There’s nothing I love more than an engagement story that encourages a balance of honest communication with trust in your partner and then sets it with realistic expectations. Because let’s be honest, most of the time the narrative around engagements is…troubling. While I love a surprise as much as the next person (who may not actually like surprises all that much, to be honest), I’m not a fan of the engagement trope that suggests we shouldn’t have a say in the symbols we wear or that discourages conversation on the subject altogether (lest we be too “pushy”). So to add to our recent exploration of the art of engagement (check out intern Elisabeth’s story on choosing and then losing her engagement ring, or intern Rachel’s Buying A Guy An Engagement Ring for some recent forays into the subject), today Sarah gives us Remember The Lesbians: Engagement Ring Edition.
Back when our marriage was just a dream, just pillow talk that we whispered to one another, the subject of getting engaged came up. As two women, we had the advantage of living without the normative script of who would propose to whom and how. But that’s a post for another day. Today, I want to share how we decided on and procured engagement rings.
1. Discuss what an engagement ring means to you. I was of the firm opinion that an engagement ring was a rather silly social custom that had some problematic undertones. Don’t get me wrong, I love jewelry, but as someone who winces whenever she spends a glob of money, I theorized that I could be content with something very simple or perhaps nothing at all. And I was troubled by how often I saw someone greet an engagement announcement with, “Oooh! Let me see the ring!” On the other hand, my wife-to-be was firm: She wanted the symbol of commitment, she wanted it to be a ring, and she wanted us both to have one. As it turned out, I was okay with this.
Lesson learned: It is okay to want what you want.
2. Discuss what your low and high ends of spending are. We agreed to both get rings, but more importantly, we agreed that each ring would be a gift from one of us to the other. Although we had shared a joint credit card ever since we’d started living together, this was not to be a joint purchase. That meant that the person buying the ring got final say over how much the ring cost. That said, we discussed what we were comfortable spending. We had disparate incomes at the time, so this was important. I did not want to get her a ring that was worth a fraction of whatever she got me. (Even though price does not correlate with awesomeness.) I also was uncomfortable having a piece of jewelry on my hand that was worth more than a certain amount. We created a ballpark range that we were both comfortable with.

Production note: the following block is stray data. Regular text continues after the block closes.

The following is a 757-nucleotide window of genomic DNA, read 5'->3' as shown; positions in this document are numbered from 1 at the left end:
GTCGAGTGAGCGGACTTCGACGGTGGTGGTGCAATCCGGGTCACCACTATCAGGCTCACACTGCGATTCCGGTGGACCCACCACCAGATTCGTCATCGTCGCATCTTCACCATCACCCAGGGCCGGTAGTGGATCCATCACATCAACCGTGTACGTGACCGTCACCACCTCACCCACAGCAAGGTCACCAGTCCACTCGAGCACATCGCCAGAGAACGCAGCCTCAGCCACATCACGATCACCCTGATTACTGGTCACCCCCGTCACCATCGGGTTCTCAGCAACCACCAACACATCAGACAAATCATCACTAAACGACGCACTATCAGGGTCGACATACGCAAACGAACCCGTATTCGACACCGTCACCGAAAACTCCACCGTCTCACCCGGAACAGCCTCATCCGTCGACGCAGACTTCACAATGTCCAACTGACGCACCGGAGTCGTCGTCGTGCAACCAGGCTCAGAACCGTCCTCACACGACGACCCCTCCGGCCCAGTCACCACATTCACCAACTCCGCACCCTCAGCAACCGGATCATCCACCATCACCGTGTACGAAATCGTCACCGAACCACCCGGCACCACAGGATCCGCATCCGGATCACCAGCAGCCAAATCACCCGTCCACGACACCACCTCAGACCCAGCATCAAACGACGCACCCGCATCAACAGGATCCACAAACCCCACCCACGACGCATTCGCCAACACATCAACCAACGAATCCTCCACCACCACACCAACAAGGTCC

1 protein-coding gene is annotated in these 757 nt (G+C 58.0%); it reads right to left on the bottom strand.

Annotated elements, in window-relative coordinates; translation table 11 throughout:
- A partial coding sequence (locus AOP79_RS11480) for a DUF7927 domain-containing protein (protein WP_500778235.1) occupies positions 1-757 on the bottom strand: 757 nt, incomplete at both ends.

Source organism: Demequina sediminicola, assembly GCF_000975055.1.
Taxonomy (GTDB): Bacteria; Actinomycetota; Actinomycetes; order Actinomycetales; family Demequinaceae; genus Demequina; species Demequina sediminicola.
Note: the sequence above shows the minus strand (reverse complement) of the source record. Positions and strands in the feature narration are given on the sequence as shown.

Lesson learned: Agree on cost—and agree who gets to make the final say on cost.
3. Discuss what the ring will be like. This is the perfect conversation fodder for long car rides. We talked about metals, stones, cuts, designs, etc. We talked about how long we wanted to wear the rings (daily, but only through the wedding—thereafter just on special occasions). We talked about our styles (clumsy, so not conducive to delicate or high-set rings). We listed adjectives that we would want to describe our rings—was it, “modern, sleek, and unobtrusive,” or “classic, shiny, and colorful”? These were fun discussions, but they were also thrillingly exciting, because although we were discussing the general vision, the ultimate rings were still going to be a total surprise. I wouldn’t see the ring she gave me until the engagement, and vice versa.
Lesson learned: Talk about your vision for the ring—and agree who gets to make the final decision about what it actually looks like.
4. Find a place to buy the ring. I went with word of mouth and found a jeweler who would custom design a ring with me, giving me a large degree of control over materials and costs. My wife-to-be used Yelp and found an area jeweler who was well known and loved. Both of us felt comfortable with our vendors (and made sure they were comfortable with us—we didn’t want someone telling us that we were “doing it wrong” in some way). Frankly, while picking out the rings felt so stressful at the time, it was probably one of the easiest parts, because when we got there, we each had a budget, a vision, and each other’s blessing to make decisions. In other words, even though we hadn’t researched the ins-and-outs of jeweler speak or setting designs, we had enough information to pick out a ring.
Lesson learned: Find a vendor that lets you be the expert on what you want. And then relax.
5. BUT WHAT IF IT IS ALL WRONG AND MY PARTNER HATES IT!? Honestly, this is worth discussing, especially if the ring is being given as a surprise!
Optimist: “Honey, any ring that you get me is going to be beautiful, because it’s given to me in love from you.”
Realist: “Honey, let’s make a deal: I will wear whatever you give me, and love it because you gave it to me. But if, after [a certain amount of time] I decide that it isn’t exactly to my long-term tastes, we’ll go back to the jeweler together and tweak it until it is. Will you be okay with that?”
Miss Manners suggests that this time period be after the wedding, and I’m inclined to agree. Frankly, while I love my ring and wear it more often than I thought I would, the post-wedding outlook is this: The ring is just a symbol. Ultimately, what it looks like is much less important than that for which it stands.
Lesson learned: A ring is just a ring.